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I think Cheatin is the one who gets credit for this, but the belt is at approximately the right tension if it takes a lot of force to twist the bottom span to vertical with your fingers. Again, this is a rough estimate... but is should be very tough to twist it that far.
 

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Steppenwolf said:
I think Cheatin is the one who gets credit for this, but the belt is at approximately the right tension if it takes a lot of force to twist the bottom span to vertical with your fingers. Again, this is a rough estimate... but is should be very tough to twist it that far.
What Steppenwolf said but the gauge is well worth the money if you plan on doing your own service. You might trying marking the axle with a line and just line it back up when you put the tire back on, but I don't know if that would work right.
 

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Discussion Starter · #4 ·
Night Rodder said:
What Steppenwolf said but the gauge is well worth the money if you plan on doing your own service. You might trying marking the axle with a line and just line it back up when you put the tire back on, but I don't know if that would work right.
I agree that if you are saving money doing your own service you should be more than able to purchace the necessary tools or equipment and still be farther ahead. I will try what Steppenwolf says and order up the HD guage. Any idea on how much they will soak me for the guage?
 

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I believe mine was only $15 to $20. cant remember for sure but wasnt that much. And you can use it on other belt drive harleys. Enclosed instructions didnt have specs for v-rod so get them and write them down on the instructions so you dont have to look them up
 

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Belt Tension Gauge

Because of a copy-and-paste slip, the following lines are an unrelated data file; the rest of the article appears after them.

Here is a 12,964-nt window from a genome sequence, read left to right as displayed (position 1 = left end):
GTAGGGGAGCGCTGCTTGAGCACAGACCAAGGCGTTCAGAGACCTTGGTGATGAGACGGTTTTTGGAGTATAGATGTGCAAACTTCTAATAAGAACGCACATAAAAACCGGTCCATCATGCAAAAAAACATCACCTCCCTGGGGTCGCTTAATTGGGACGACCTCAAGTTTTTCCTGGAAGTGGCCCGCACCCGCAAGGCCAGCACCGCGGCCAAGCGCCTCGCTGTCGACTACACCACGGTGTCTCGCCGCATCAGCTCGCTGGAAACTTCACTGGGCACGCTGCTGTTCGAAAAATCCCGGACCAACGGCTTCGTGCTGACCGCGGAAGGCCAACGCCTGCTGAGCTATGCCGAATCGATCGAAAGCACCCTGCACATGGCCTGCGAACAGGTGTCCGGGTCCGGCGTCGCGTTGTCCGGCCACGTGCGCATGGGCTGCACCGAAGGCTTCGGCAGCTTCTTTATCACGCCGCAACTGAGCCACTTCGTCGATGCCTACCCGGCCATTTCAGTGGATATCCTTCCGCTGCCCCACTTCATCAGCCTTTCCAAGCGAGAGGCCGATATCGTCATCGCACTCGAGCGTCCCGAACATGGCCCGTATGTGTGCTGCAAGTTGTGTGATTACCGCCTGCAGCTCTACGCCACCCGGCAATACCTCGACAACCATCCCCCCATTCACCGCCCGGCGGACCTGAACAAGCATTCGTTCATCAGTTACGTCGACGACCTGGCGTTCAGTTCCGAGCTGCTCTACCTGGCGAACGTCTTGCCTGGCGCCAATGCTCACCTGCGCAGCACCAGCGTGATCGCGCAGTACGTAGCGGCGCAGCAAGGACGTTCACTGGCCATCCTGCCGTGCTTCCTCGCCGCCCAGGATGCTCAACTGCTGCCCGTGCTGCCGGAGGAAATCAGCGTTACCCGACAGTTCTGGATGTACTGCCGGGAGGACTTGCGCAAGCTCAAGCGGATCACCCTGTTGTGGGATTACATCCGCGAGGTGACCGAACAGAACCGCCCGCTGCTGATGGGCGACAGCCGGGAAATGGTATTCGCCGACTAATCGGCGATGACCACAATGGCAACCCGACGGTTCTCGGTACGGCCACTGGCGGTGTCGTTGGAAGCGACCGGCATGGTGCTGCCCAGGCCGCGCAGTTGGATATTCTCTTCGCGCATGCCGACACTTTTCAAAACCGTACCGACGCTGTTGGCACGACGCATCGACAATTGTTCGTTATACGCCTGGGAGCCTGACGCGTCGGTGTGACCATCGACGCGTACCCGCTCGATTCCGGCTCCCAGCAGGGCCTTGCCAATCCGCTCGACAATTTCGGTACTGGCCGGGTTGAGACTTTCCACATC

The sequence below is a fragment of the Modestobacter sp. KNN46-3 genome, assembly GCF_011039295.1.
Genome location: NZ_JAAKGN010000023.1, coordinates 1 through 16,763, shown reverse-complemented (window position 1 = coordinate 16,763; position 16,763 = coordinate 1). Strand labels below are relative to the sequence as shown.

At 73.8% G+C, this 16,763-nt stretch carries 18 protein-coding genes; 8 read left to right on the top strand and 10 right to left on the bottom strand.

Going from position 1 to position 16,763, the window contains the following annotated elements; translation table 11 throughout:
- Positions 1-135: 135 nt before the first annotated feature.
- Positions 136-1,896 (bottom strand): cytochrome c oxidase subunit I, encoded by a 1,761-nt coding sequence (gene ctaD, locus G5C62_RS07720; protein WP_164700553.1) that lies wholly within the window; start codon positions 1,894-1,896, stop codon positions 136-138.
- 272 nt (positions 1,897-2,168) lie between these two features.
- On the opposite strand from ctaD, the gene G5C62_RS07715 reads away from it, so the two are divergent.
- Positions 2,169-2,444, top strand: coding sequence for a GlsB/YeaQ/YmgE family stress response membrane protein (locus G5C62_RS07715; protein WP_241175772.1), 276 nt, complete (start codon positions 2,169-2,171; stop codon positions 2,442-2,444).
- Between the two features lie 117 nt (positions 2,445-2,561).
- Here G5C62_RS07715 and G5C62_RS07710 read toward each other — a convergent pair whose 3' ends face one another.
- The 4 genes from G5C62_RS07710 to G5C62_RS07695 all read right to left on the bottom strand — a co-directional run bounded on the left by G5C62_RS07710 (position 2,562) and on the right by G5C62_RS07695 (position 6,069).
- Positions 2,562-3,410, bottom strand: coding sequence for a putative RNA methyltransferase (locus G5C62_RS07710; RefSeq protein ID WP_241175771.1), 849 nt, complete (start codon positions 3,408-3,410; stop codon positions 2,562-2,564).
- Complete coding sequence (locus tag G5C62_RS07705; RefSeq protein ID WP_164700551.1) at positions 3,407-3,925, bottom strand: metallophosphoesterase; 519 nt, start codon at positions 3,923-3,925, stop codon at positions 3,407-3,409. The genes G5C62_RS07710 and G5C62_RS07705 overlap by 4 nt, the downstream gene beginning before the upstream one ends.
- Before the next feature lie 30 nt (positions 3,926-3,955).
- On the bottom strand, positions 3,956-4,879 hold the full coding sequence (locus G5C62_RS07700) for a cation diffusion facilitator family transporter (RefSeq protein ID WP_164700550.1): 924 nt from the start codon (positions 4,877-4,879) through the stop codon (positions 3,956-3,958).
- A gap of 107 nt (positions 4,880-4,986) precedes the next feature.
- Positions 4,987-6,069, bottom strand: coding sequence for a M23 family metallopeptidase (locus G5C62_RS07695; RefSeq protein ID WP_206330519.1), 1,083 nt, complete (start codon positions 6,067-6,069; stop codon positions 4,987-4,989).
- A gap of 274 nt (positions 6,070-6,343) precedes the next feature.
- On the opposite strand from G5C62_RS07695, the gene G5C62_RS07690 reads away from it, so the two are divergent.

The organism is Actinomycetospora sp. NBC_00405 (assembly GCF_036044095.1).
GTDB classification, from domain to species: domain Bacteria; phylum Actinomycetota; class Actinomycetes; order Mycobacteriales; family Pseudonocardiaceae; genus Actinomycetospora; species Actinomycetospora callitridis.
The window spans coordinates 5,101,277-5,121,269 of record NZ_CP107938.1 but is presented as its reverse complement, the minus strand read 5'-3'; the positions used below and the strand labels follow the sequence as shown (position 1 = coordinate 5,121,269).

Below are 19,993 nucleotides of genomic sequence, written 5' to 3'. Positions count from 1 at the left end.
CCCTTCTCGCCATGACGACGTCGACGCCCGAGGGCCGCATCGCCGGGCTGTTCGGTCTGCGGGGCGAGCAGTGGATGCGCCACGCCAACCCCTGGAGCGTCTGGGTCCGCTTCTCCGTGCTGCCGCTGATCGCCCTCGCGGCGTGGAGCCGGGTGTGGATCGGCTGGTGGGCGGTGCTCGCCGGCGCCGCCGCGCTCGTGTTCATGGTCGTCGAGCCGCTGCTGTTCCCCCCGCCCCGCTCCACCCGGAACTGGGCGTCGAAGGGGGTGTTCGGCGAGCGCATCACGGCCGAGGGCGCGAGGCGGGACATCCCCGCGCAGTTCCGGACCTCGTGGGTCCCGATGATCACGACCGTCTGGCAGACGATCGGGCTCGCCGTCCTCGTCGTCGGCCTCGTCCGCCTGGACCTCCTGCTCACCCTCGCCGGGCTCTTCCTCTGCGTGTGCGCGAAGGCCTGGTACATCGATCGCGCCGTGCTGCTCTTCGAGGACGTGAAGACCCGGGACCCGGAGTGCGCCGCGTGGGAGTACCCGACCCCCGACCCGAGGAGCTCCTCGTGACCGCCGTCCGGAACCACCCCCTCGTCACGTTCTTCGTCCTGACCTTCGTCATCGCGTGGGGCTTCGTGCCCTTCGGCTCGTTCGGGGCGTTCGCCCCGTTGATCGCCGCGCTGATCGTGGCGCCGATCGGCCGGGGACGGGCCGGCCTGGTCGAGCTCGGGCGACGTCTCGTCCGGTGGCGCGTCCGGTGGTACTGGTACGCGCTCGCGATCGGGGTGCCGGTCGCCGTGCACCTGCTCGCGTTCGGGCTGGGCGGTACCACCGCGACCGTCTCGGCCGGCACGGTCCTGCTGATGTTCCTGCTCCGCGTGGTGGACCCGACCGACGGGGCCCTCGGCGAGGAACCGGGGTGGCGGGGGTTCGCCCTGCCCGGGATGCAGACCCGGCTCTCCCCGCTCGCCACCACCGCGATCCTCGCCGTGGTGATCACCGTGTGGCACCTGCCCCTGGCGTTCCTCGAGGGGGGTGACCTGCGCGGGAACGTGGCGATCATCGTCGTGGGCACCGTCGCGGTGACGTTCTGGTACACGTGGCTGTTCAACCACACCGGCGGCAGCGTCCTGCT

I bought my gauge from Hales Harley and it cost $19.96. It really is a must to get the correct tension. No offense to Cheatin's method, but Harley states not to twist the belt in anyway.
 

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Steppenwolf said:
I think Cheatin is the one who gets credit for this, but the belt is at approximately the right tension if it takes a lot of force to twist the bottom span to vertical with your fingers. Again, this is a rough estimate... but is should be very tough to twist it that far.
Yes! And that twist should be at the same spot that you would use the H-D tool. I have the H-D tool and found that method to be a good indicator and in agreement with the tool.
 

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Discussion Starter · #8 ·
Bruce Helland said:
I believe mine was only $15 to $20. cant remember for sure but wasnt that much. And you can use it on other belt drive harleys. Enclosed instructions didnt have specs for v-rod so get them and write them down on the instructions so you dont have to look them up
Right on. I have a service manual with all the specs. I think it is 10 lbs. for the "A" and 6lbs. for one of the other rods.
 

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sferner said:
Right on. I have a service manual with all the specs. I think it is 10 lbs. for the "A" and 6lbs. for one of the other rods.
10 lbs. and 3/8 of an inch for the '05 CVO.
 

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sferner said:
Right on. I have a service manual with all the specs. I think it is 10 lbs. for the "A" and 6lbs. for one of the other rods.
bikerabbi said:
10 lbs. and 3/8 of an inch for the '05 CVO.
All HD bikes use 10 lbs as the test force (there's only one mark on the gauge). Different models have different deflection specs (due to the length of the belt and procedure for testing).